davee123 said:
    FWIW, I saw a YouTube video some years ago that demonstrated the hammer test.  Looked like a high school kid doing the experiment.  I think he framed it as something like "how many hits with a hammer will it take to destroy a 2x4 brick?"

    First up was LEGO.  He placed a 2x4 brick on the floor (I think it was actually carpeted floor, which was probably not all that great for experimental reasons), and hit it with a hammer.  After one hit, the 2x4 was a little deformed.  It was probably still usable for certain purposes, but it was clearly deformed.

    He hit it again, and the deformation increased.  After about ... maybe 5 or 6 hits, the brick started falling apart, and looked like a blob of its former self, with some parts hanging off or maybe even actually separating off the brick.

    Next up: Mega Bloks.  He did the same thing, this time taking out a 2x4 Mega Blok.  With the initial strike, the Mega Blok basically shattered into many small shards of plastic.

    From what I understand, this is very intentional on LEGO's part-- they don't want pieces that "shatter" into small slivers of sharp plastic that could be harmful to children.  They want bricks that "moosh" when they're hit, since many children are pretty violent with their toys.  Even though they're not meant to be played with that way, LEGO still wants to keep kids safe.

    And now for a tangent with a similar example:  LEGO storage tubs.  LEGO made storage bins for LEGO.  They were supposed to just be boxes to put LEGO in-- no big deal.  But kids were using them as step stools to stand on!  LEGO didn't intend for that to happen, that's just inherently what kids DO with sturdy-looking boxes.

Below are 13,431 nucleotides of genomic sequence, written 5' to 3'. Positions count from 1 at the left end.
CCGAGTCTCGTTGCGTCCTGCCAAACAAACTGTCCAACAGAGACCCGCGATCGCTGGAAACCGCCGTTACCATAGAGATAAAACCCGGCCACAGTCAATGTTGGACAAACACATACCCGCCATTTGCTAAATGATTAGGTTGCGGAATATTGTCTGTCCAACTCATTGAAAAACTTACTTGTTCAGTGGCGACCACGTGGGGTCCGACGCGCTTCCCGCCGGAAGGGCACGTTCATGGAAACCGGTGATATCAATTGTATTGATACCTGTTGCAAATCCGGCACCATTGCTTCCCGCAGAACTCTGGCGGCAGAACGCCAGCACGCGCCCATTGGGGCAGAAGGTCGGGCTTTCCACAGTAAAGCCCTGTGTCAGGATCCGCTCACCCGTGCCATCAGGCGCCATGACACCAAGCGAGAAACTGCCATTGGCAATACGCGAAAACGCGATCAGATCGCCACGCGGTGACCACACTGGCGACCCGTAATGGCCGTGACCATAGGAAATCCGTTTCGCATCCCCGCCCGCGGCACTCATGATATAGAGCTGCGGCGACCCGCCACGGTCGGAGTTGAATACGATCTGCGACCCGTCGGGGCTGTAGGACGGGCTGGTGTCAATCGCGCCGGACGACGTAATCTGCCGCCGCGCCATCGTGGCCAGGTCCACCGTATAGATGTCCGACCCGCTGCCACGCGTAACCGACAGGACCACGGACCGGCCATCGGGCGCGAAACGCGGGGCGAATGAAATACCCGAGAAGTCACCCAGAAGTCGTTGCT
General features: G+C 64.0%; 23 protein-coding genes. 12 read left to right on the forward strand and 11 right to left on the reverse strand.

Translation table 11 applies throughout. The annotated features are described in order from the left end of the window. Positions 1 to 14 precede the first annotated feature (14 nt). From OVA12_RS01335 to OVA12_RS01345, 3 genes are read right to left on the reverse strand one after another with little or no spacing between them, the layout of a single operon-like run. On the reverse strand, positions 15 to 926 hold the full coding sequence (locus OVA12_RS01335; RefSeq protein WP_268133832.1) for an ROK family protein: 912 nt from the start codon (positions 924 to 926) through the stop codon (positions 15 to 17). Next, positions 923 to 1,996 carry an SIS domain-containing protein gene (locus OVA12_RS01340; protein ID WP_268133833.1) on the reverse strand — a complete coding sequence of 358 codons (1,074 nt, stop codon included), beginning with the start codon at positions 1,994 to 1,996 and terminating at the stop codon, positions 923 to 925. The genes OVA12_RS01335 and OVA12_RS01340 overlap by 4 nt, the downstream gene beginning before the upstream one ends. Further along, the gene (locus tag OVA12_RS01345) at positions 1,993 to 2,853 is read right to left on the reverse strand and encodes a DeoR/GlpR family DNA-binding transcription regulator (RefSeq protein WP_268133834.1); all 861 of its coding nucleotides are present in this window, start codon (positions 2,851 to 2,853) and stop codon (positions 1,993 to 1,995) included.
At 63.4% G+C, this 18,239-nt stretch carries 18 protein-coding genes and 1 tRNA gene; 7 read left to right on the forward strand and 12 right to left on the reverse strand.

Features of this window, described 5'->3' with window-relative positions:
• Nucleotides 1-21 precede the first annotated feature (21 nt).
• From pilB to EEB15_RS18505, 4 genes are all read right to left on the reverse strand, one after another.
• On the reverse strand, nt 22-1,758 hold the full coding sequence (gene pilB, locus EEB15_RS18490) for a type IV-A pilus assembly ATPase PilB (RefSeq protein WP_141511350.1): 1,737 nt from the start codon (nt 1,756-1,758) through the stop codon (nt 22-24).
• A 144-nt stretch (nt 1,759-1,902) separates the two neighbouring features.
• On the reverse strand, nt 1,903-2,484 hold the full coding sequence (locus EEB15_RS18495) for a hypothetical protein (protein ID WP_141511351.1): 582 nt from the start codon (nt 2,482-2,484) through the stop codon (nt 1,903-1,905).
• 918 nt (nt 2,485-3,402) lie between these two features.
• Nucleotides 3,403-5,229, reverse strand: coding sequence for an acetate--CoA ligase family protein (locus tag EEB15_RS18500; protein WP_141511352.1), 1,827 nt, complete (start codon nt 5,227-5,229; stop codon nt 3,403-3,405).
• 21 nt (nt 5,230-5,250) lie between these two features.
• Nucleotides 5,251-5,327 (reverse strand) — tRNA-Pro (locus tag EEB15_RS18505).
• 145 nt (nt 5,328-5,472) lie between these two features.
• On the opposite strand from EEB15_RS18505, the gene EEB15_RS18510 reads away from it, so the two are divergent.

So LEGO decided to reinforce the tubs so that they could handle some more substantial weight.  They didn't WANT kids to stand on the tubs, but they made them safe enough so that kids COULD.

    Anyway, moral of the story: LEGO really does try to make a high quality product (though there are still problems, of course).

    DaveE
    Thank you. The issue is resolved!

    Now I don't have to do it and feel guilty the rest of my life.
  • ZooMotorPoolZooMotorPool IndonesiaMember Posts: 12
    Visited LEGO Shop ID, Cilandak, Jakarta today.

    Massive queue on new LEGO expert creator 2015 release. So I passed on that new stuffs. But, I still have to wait for 1 hour to get the non-queueing themes (City, Movies, Superheroes, Friends, etc). Turns out that people in this third world are spending enormous amount of money for massive LEGO collections. The person in front of me bought the new 75060 Star Wars Slave I (2015) at IDR 3 million. The person behind me? the 42030 Volvo L350F Wheel Loader at IDR 4 million. They all paid the premium price, and they still hoard other smaller packages on top of that.

    So, is LEGO heading for a downfall? Hardly. They have been opening for 2 years already, and still the local excitement very high. It is very rare for expensive stuffs like LEGO to do so well in this market.